The recent report acts as a third-party guide to help zoos prioritize research that the council identified is most needed by the field, Roth says. The PBRC reviews proposals from scientists and endorses the projects that address those essential areas of research, such as in-field polar bear monitoring and management techniques, physiological and behavioral ecology, and reproduction. Zoos are much more likely to participate in studies endorsed by the PBRC, Roth says. 

Triangular, white tracker nestled into polar bear fur with silver metal wire sticking out.
These tri-brush tag trackers nestle into polar bear fur like a burr. 3M

One such study is the project “Burr on Fur,” an initiative between Polar Bears International (PBI), a supporting organization of the PBRC, and 3M to develop new technology for tracking polar bears in the wild. Currently, satellite collars that go around the neck of the polar bear are the most commonly used tracking technology. These devices allow researchers to collect data on wild polar bears’ movements and activities, such as how long they swim. However, the collars can only be placed on adult females, excluding males and juveniles from the data pool.

“Adult males’ necks are larger than their heads, they are basically cone-shaped, and the collars fall off very easily,” says Geoff York, the senior director of conservation for PBI. The researchers also can’t collar juveniles because they would outgrow the collars too quickly. There are also Indigenous groups in the Arctic that view these collars as disrespectful. Ear tags are another method of tracking wild bears, but those require punching a hole in their ear. The tags are hard to remove without injuring the bear, York explains.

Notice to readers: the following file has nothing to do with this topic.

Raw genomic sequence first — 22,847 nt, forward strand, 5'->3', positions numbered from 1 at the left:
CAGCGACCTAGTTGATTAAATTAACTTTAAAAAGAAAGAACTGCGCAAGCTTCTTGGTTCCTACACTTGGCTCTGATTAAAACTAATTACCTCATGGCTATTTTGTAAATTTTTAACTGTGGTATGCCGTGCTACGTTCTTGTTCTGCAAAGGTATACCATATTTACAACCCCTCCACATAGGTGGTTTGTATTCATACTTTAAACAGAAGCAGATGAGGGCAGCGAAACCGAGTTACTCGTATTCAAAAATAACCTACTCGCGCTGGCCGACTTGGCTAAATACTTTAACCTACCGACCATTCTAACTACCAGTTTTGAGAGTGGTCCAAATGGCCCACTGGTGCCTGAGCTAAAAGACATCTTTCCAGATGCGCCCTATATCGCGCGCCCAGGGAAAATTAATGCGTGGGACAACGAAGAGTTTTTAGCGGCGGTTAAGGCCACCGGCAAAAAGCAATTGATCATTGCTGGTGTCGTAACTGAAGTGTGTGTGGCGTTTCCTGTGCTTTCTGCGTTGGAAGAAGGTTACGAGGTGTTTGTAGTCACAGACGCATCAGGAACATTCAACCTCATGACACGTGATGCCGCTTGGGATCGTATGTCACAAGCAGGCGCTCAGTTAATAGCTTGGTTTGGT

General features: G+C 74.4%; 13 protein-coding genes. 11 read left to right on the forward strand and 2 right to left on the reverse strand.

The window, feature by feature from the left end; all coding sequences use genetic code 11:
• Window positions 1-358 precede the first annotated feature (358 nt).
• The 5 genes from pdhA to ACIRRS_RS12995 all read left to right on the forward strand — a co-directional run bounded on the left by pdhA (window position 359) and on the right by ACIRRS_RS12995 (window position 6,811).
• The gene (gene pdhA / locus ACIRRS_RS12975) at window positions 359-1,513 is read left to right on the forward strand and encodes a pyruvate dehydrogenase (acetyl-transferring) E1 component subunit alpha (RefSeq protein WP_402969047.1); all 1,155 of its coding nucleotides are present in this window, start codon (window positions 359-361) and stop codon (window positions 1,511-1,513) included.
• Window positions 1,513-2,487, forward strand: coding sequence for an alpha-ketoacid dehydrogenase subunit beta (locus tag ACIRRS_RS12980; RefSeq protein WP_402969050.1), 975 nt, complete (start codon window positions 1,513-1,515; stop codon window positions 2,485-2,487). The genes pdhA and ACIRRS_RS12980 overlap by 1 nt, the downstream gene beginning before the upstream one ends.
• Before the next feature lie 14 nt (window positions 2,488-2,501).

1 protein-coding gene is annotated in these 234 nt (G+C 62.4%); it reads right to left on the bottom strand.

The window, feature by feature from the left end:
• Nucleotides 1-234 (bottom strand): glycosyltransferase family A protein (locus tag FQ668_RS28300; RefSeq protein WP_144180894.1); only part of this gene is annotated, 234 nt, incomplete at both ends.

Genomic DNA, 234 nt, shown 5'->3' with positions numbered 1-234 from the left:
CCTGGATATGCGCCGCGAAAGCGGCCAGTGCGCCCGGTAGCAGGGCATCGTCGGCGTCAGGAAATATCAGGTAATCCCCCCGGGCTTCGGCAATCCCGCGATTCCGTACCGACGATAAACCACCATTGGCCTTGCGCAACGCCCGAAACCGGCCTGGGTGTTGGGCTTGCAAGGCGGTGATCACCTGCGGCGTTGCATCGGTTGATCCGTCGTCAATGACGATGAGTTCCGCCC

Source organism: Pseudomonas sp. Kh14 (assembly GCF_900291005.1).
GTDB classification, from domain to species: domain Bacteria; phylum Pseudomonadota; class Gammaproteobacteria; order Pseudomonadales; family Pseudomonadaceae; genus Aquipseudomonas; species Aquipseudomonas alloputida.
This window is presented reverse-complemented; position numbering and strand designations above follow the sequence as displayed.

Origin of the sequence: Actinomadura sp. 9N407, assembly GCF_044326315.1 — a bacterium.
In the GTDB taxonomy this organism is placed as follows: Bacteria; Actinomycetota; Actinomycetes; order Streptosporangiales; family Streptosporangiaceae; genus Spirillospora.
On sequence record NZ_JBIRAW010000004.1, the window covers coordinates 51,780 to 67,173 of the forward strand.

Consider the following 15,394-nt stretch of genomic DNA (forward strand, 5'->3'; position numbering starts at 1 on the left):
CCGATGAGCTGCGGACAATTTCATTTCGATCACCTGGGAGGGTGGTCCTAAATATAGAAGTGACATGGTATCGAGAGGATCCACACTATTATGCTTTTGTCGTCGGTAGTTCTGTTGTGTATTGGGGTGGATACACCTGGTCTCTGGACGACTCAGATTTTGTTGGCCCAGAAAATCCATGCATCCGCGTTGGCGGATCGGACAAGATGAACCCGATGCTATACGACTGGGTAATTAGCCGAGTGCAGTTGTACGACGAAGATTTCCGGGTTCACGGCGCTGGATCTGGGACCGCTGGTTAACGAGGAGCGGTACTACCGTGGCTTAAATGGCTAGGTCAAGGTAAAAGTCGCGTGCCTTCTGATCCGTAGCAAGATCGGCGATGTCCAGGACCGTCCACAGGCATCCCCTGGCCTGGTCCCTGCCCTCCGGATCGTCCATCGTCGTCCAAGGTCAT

To solve these issues, PBI and 3M developed several “Burr on Fur” satellite trackers that could attach to the fur of the polar bear, like how a plant burr clings onto clothes or animal coats. This way the tracker doesn’t harm the polar bear and can also stick onto polar bears of any size. So far the researchers have deployed 17 tags on wild bears in the Hudson Bay region in Canada and have tested them with polar bears from nine different zoos. The most successful tracker so far is the tri-brush tag, a triangular tracker with edges like a spiral notebook.

“Inside the spiral is essentially a pipe cleaner,” York says. “[With] our ‘burr,’ we can tangle up the fur. We can push that down onto the back of a bear, so it’s nice and snug.” Polar bears in captivity are a great test case to determine how long the trackers will stay on, says York, because they are more keenly aware of disturbances.

“[Polar bears in zoos] have fewer distractions, and so they’re much more likely to know there’s something on their back and decide if they want to do something to try to get it off,” he says. The tri-brush tags stayed on captive polar bears for about 14 days and on wild polar bears 52 days on average, York says. While PBI would like to get about six months of use out of these trackers, York says there is still a lot of data to be gleaned from 52 days, and they are still prototyping and adjusting the designs. 

“There is a lot of really good science that’s going on with wildlife in zoos, and people don’t usually think of that when they think of their local zoo,” Roth says. “It’s a really good opportunity to learn about these species in ways that we can’t by studying wild populations.”